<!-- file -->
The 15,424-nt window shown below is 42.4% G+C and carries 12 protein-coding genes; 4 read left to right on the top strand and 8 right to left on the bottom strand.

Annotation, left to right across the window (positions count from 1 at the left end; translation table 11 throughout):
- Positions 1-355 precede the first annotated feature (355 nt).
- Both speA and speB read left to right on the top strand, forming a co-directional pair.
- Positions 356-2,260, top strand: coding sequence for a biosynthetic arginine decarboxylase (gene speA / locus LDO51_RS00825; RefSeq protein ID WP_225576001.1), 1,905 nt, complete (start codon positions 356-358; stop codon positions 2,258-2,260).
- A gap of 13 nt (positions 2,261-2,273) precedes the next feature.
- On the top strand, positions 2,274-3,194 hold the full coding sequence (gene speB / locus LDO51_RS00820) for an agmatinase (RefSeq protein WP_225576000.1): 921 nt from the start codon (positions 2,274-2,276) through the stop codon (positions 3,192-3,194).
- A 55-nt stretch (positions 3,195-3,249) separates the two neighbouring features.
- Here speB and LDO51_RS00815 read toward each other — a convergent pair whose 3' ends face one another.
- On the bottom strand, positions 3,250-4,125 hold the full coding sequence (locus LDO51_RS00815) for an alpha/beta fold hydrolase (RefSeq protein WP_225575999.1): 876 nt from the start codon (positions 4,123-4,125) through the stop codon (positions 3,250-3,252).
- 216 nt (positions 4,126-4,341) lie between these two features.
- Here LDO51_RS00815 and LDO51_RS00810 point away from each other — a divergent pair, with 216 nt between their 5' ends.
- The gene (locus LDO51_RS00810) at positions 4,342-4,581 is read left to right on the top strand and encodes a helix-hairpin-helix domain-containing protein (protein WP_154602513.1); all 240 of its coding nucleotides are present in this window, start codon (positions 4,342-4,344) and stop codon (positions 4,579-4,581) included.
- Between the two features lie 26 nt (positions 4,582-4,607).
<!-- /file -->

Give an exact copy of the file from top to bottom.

The 15,424-nt window shown below is 42.4% G+C and carries 12 protein-coding genes; 4 read left to right on the top strand and 8 right to left on the bottom strand.

Annotation, left to right across the window (positions count from 1 at the left end; translation table 11 throughout):
- Positions 1-355 precede the first annotated feature (355 nt).
- Both speA and speB read left to right on the top strand, forming a co-directional pair.
- Positions 356-2,260, top strand: coding sequence for a biosynthetic arginine decarboxylase (gene speA / locus LDO51_RS00825; RefSeq protein ID WP_225576001.1), 1,905 nt, complete (start codon positions 356-358; stop codon positions 2,258-2,260).
- A gap of 13 nt (positions 2,261-2,273) precedes the next feature.
- On the top strand, positions 2,274-3,194 hold the full coding sequence (gene speB / locus LDO51_RS00820) for an agmatinase (RefSeq protein WP_225576000.1): 921 nt from the start codon (positions 2,274-2,276) through the stop codon (positions 3,192-3,194).
- A 55-nt stretch (positions 3,195-3,249) separates the two neighbouring features.
- Here speB and LDO51_RS00815 read toward each other — a convergent pair whose 3' ends face one another.
- On the bottom strand, positions 3,250-4,125 hold the full coding sequence (locus LDO51_RS00815) for an alpha/beta fold hydrolase (RefSeq protein WP_225575999.1): 876 nt from the start codon (positions 4,123-4,125) through the stop codon (positions 3,250-3,252).
- 216 nt (positions 4,126-4,341) lie between these two features.
- Here LDO51_RS00815 and LDO51_RS00810 point away from each other — a divergent pair, with 216 nt between their 5' ends.
- The gene (locus LDO51_RS00810) at positions 4,342-4,581 is read left to right on the top strand and encodes a helix-hairpin-helix domain-containing protein (protein WP_154602513.1); all 240 of its coding nucleotides are present in this window, start codon (positions 4,342-4,344) and stop codon (positions 4,579-4,581) included.
- Between the two features lie 26 nt (positions 4,582-4,607).